exhaust port.point of opening of exhaust port needs to be 80 to 85 degrees before bdc.aim for 80 and by time edges radiused nicely in the zone.make it 32mm wide max.easiest way to get height is to measure rather than do it in degrees so total height[before radiusing] should be 19mm.however check where piston crown  is at bdc-should be level with bottom of port.if a touch high just ease edge of piston in area covered by port if too low-like mine- take of that meat first from port then mark up at 85 bbdc and check height before attacking the barrel ports.

the transfer ports should also be level with the piston at bdc.they should be opened up to 22mm wide.they should be opening at 60 to 64 degrees bbdc.again aim for 60 then radius edges.not going to give a height for these.bottom edge set by piston and just aim to open top edge up to 60 degrees-are incredibly variable in their position and expect to have to compromize!

inlet port-opening 75 to 80 degrees before tdc.again aim for 32mm wide.most of meat will need to come of bottom of port [normally] where there is likely to be a small v in the port shape.normally this all disappears.needs to be 22 mm tall.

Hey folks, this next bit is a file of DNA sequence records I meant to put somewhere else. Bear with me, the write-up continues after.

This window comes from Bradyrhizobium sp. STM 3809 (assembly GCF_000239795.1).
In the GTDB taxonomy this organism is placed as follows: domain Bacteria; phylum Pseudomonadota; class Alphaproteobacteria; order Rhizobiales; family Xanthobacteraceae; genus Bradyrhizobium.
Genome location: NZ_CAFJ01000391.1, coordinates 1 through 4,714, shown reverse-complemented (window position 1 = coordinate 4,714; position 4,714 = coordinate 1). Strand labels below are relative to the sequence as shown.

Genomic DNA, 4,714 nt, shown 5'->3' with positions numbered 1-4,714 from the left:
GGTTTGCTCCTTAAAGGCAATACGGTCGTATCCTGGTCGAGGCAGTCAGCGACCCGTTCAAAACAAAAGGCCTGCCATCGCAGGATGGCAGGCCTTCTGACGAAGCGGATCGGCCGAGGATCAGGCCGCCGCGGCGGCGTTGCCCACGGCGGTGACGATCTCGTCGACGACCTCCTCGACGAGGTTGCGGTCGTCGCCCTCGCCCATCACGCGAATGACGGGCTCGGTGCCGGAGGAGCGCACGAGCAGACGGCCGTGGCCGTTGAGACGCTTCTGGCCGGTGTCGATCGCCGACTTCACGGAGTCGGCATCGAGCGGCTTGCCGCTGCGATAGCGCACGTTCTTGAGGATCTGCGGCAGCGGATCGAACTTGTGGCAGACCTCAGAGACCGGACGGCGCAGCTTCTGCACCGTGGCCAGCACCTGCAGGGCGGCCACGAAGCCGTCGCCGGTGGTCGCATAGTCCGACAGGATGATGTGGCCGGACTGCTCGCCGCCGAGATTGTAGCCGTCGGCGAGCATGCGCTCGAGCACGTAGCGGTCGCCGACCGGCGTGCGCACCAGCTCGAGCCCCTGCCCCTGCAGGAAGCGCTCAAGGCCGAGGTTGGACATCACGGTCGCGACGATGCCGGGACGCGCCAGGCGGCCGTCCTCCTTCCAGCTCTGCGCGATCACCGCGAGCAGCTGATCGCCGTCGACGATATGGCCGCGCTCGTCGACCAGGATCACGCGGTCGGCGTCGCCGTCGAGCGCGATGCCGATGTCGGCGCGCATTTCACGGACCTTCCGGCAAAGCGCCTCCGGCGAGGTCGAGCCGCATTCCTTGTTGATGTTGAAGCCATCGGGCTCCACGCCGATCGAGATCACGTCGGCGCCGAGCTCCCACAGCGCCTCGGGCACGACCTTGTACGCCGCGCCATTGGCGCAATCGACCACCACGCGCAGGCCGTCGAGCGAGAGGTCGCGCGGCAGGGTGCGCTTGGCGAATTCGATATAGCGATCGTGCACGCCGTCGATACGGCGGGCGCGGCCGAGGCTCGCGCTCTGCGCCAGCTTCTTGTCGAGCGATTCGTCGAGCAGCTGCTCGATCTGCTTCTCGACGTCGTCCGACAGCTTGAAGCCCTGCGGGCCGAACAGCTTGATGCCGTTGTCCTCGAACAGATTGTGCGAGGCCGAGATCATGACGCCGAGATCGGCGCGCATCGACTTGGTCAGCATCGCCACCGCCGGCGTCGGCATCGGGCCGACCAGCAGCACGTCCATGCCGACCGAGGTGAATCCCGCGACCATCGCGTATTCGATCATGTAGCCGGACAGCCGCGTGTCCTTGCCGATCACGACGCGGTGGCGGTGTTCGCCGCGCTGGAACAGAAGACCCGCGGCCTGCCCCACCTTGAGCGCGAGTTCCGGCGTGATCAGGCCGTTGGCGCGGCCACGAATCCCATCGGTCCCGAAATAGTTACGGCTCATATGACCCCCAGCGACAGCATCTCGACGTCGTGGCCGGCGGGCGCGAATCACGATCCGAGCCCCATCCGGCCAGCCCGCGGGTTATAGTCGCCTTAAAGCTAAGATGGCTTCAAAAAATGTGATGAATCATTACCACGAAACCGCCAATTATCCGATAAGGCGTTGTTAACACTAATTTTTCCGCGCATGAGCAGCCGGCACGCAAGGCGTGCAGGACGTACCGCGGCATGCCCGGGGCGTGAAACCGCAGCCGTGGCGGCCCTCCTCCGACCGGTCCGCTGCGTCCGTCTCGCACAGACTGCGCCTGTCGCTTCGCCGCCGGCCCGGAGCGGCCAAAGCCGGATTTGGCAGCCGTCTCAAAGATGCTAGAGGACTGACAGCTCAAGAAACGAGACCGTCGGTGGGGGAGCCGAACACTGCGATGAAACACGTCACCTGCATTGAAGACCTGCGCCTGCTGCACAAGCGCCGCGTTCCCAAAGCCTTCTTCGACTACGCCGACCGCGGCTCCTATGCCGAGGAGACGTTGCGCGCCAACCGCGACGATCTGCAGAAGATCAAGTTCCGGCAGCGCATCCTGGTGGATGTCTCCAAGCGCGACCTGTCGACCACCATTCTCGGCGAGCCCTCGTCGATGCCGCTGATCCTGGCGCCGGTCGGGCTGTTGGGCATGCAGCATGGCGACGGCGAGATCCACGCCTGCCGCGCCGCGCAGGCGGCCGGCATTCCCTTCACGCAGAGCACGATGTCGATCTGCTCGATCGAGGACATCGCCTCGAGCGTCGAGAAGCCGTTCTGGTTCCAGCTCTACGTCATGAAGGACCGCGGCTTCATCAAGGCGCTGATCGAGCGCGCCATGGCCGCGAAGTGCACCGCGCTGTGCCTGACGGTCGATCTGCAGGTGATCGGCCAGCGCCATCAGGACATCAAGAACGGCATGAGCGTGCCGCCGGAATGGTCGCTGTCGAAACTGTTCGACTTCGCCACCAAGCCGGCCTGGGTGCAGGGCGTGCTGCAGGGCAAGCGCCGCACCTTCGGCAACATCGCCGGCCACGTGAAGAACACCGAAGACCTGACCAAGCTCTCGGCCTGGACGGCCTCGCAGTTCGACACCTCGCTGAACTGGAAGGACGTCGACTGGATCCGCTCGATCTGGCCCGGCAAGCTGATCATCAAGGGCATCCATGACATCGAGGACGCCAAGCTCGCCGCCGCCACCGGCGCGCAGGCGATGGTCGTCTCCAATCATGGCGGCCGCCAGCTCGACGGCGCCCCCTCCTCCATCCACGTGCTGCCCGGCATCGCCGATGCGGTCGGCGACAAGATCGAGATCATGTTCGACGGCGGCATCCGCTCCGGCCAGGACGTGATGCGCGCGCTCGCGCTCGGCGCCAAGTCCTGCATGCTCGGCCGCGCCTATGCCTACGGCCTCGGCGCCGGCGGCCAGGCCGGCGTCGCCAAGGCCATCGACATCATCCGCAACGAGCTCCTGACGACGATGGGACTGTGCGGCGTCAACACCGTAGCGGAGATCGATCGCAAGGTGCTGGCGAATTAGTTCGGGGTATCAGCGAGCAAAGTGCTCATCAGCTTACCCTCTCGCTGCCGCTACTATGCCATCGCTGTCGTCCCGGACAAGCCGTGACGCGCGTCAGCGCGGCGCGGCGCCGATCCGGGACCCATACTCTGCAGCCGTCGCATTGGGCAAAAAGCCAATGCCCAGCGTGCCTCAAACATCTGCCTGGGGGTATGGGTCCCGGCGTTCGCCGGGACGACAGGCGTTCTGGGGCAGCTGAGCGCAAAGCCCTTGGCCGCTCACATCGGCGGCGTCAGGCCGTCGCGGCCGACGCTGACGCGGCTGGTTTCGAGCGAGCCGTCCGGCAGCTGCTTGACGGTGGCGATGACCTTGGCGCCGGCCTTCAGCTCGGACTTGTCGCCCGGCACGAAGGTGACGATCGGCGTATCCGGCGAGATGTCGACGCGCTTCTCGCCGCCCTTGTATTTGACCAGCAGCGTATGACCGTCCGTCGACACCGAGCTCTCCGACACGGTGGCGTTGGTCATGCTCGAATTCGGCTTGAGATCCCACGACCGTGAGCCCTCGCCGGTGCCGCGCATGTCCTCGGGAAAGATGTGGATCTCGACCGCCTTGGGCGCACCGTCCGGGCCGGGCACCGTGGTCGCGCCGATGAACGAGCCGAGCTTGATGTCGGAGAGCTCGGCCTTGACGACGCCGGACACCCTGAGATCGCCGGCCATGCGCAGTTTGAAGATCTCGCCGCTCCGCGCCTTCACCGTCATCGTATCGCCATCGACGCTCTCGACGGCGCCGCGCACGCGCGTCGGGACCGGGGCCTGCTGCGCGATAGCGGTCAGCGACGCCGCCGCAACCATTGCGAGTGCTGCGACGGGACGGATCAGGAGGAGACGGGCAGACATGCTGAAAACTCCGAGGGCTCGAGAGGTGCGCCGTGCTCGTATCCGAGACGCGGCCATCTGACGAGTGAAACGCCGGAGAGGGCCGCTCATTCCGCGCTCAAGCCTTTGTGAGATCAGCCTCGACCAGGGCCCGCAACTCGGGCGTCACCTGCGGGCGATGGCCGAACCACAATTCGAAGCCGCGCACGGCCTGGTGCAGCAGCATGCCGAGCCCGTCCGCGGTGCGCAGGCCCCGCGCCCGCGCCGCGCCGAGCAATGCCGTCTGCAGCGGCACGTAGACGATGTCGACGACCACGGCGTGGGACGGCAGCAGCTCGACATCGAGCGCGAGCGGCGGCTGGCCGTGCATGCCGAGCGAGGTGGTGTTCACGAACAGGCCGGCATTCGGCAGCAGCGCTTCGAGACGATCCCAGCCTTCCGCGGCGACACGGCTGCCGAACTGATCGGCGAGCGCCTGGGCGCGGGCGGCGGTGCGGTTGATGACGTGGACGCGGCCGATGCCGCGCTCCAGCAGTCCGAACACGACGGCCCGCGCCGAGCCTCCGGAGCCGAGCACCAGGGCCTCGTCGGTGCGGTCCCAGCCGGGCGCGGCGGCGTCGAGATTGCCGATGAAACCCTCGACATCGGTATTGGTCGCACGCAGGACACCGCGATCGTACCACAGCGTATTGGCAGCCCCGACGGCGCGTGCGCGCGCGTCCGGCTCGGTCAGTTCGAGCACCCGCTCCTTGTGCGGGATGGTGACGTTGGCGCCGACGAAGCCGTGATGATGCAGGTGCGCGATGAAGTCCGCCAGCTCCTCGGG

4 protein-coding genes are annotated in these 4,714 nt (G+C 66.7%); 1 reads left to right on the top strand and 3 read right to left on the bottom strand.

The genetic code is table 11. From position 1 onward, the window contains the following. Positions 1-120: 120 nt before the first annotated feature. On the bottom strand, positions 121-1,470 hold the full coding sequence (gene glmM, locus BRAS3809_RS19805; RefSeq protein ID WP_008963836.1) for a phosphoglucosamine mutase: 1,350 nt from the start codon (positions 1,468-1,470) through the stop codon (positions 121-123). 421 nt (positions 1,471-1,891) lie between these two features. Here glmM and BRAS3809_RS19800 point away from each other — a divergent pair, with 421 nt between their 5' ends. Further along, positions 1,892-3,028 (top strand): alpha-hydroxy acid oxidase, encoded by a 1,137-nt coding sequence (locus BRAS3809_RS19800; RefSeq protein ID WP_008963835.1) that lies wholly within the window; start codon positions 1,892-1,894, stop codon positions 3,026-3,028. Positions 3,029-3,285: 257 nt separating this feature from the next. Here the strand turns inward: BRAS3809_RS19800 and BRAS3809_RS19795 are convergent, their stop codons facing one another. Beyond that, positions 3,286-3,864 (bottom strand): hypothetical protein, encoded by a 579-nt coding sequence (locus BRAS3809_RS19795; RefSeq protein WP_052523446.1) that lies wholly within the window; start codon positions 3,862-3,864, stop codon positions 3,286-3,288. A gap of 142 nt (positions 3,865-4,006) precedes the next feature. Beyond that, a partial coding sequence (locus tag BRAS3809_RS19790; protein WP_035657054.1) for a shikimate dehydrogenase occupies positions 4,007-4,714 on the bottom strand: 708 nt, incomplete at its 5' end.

dont make top edge of port lie below the lower edges of the exhaust and transfer ports or power like an on/off switch and right up the rev range.

will explain crank cut outs and transfer port internals later when my brain recovered -pictures would be so much easier.

ferguson

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ferguson
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August 27, 2016 - 12:21 pm
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should add-once inlet port done check masking by piston.me personally used to just take 2.5mm of whole of the piston skirt.on most models of piston there is a little step on inside of bottom of piston-just take it up to that step.-but just taking visible 'bit 'through port quite acceptable.